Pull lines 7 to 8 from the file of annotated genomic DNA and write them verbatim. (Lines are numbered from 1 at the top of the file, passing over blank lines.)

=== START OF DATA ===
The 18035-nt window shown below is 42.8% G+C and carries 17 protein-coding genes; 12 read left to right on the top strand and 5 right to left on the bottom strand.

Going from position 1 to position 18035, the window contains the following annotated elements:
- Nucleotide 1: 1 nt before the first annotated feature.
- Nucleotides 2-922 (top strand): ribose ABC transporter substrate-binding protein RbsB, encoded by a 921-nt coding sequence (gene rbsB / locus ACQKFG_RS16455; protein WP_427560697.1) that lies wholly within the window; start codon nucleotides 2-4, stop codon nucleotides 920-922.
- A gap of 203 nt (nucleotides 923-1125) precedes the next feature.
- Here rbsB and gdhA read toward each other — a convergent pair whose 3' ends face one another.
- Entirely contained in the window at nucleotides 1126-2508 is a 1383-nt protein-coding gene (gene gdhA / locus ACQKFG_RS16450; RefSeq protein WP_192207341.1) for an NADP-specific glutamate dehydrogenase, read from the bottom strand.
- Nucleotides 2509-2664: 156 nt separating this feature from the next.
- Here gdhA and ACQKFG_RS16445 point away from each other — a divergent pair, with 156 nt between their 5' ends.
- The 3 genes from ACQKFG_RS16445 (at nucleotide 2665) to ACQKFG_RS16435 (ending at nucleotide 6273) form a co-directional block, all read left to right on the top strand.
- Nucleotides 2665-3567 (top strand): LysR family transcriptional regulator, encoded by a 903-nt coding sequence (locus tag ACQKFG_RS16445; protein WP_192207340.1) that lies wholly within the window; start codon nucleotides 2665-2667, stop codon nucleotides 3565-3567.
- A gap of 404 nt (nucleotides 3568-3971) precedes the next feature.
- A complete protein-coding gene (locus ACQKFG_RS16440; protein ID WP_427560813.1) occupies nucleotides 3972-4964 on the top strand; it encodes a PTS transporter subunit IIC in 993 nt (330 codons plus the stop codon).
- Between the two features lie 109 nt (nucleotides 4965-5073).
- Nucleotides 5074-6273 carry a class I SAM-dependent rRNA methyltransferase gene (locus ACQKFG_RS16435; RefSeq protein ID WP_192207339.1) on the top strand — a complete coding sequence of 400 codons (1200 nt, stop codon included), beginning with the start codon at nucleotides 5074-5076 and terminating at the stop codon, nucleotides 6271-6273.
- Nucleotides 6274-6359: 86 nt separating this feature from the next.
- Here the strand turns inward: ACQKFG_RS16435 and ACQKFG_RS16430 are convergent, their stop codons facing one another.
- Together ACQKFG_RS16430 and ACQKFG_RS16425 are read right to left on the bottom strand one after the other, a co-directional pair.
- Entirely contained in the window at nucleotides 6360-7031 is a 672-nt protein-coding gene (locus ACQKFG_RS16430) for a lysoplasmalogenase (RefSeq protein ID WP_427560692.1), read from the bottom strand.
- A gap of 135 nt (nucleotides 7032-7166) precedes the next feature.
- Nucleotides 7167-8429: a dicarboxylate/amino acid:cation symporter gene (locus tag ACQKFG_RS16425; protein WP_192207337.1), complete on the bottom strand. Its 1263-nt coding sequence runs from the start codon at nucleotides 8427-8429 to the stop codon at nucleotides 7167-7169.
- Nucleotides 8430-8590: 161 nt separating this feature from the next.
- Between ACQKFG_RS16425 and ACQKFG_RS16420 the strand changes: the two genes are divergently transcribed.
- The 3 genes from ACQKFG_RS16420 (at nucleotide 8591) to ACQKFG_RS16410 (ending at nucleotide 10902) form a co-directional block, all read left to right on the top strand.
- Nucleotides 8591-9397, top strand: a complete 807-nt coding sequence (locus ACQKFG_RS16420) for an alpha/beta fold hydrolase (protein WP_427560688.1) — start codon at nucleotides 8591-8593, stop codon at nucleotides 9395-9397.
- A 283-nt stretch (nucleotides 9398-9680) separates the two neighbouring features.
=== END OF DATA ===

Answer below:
- Entirely contained in the window at nucleotides 1126-2508 is a 1383-nt protein-coding gene (gene gdhA / locus ACQKFG_RS16450; RefSeq protein WP_192207341.1) for an NADP-specific glutamate dehydrogenase, read from the bottom strand.
- Nucleotides 2509-2664: 156 nt separating this feature from the next.